Are healthy foods really more expensive

In my inbox today was an article Are Healthy Foods Really More Expensive from the Economic Research Service (ERS). This has been a touchy subject with more for a long time. I understand the thought behind it, but if you really dig deep and give this some good thought, the answer is quite obvious. NO.

The research article determined their conclusion based off three methods

  • Price Per Calorie
  • Price Per edible gram
  • Price per average portion

To get price per calorie researchers use 100 grams of food divided by the calories. Price per editble grams takes into account only what can be eaten. It subtracts weight from factors such as skin and bones. Price per average portion is used because mostly people do not know if they eat 5 or 10 ounces of potato chips.

In conclusion the article found that it cannot be said that healthier foods are more expensive. Below is an snippet of the articles summary (yes I was getting lazy).

When I was finished with the article I realized they missed the most important point. People cannot afford to eat healthy.

Center for Science in the Public Interest found that out of 15 of the most common causes of death, inadequate nutrition and lack of physical exercise accounted for 5 causes of death. The top 3 causes of death are nutrition and exercise related.

The conditions/diseases listed above are not cheap to have.

According to the Centers for Disease Control, the cost for heart disease in 2010 estimated 444 billion dollars in the United States.

According to the American Cancer Society, the total cost of cancer in 2007 estimated 226.8 billion dollars in the United States.

According to the American Diabetes Association, the cost for Diabetes in 2007 exceeded 174 billion dollars in the United States. On average a person will spend $15,000 annually on diabetes.

That is mucho dinero! Even if you are super rich and paying thousands of dollars in health insurance and other factors has no impact on your wallet, it will have an impact on your life. It is not fun to constantly worry about taking medication, to go to dialysis 3x/week, constantly go to the doctors office…. you get the picture.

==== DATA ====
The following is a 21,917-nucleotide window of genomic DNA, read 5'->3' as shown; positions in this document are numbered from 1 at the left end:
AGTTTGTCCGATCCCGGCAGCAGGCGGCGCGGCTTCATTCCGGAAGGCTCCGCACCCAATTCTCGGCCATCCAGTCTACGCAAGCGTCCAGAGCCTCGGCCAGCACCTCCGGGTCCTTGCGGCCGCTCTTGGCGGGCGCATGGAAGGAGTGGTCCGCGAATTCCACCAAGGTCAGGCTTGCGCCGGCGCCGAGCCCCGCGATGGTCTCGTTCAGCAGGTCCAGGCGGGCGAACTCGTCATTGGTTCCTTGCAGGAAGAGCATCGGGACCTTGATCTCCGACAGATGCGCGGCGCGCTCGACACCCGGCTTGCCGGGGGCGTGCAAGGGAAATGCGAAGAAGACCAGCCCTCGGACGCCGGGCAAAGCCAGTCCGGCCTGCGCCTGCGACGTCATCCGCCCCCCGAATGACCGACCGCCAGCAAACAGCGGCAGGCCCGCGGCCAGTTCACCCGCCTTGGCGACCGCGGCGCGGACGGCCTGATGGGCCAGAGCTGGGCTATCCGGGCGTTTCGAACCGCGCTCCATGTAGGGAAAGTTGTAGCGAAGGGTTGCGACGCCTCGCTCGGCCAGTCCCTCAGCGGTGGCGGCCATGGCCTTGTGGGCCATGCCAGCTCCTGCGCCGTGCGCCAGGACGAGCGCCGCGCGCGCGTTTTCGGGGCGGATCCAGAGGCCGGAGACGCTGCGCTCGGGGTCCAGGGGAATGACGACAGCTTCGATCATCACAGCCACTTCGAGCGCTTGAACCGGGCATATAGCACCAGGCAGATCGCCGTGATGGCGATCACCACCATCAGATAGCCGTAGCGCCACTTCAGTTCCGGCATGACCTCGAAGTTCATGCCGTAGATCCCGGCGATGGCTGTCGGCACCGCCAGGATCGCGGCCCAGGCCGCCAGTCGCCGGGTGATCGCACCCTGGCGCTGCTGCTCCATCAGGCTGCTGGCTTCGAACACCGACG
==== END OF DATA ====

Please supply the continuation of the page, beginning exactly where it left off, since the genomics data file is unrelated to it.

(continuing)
So back to eating healthy. Let’s say you spend an extra twenty dollars/week of fruits and vegetables. That will cost $1,040/year. Much cheaper than [paying for the care of any of the diseases listed above. Of course purchasing and consuming more fruits and vegetables is not going to cure you and free you of any chance of developing one of the disease listed above, but it certainty will lower your chances.

My goal in life is to help people come to the realization that everyone can live a healthy and of course for people to help achieve the health that they deserve. There is so much conflicting evidence and obnoxious products out on the market that people get confused. To be healthy you do not have to be a marathon runner, you do not have to be ‘skinny’, and you do not have to be rich or shop at Whole Foods. I am very aware that many of the recipes I feature have mainly organic products and fruits and vegetables form the Farmer’s Markets. This is not necessary to improve your health. That is my personal preference and my own values.

All it takes is one small change. Once you continuously work at your small change/goal, you will see differences in your health and will feel those changes. A healthy lifestyle is addicting. Once you start, you can’t stop!

So what is a small change?

  • Eat breakfast 2x/week instead of 0
  • Drink an extra glass of water/day
  • Increase your fruit and veggie intake by one extra serving/day
  • Take an extra 10 minutes of your day to exercise
  • Reduce the number of sugary drinks every other day
  • Avoid that second helping of ice cream every other day.
So why small? To be more realistic so you are more compliant. If you do not eat breakfast, you are going to have an extremely hard and unpleasant time eating breakfast 7 days/week. If you succeed in your small goal, you are going to be very happy and will be motivated to make more changes. If you fail your large goal, you will not be as inclined to make another change.
So next time you go to purchase a big bag of potato chips for $.89 instead of a fruit for $1.50 think about what the real cost of those potato chips are.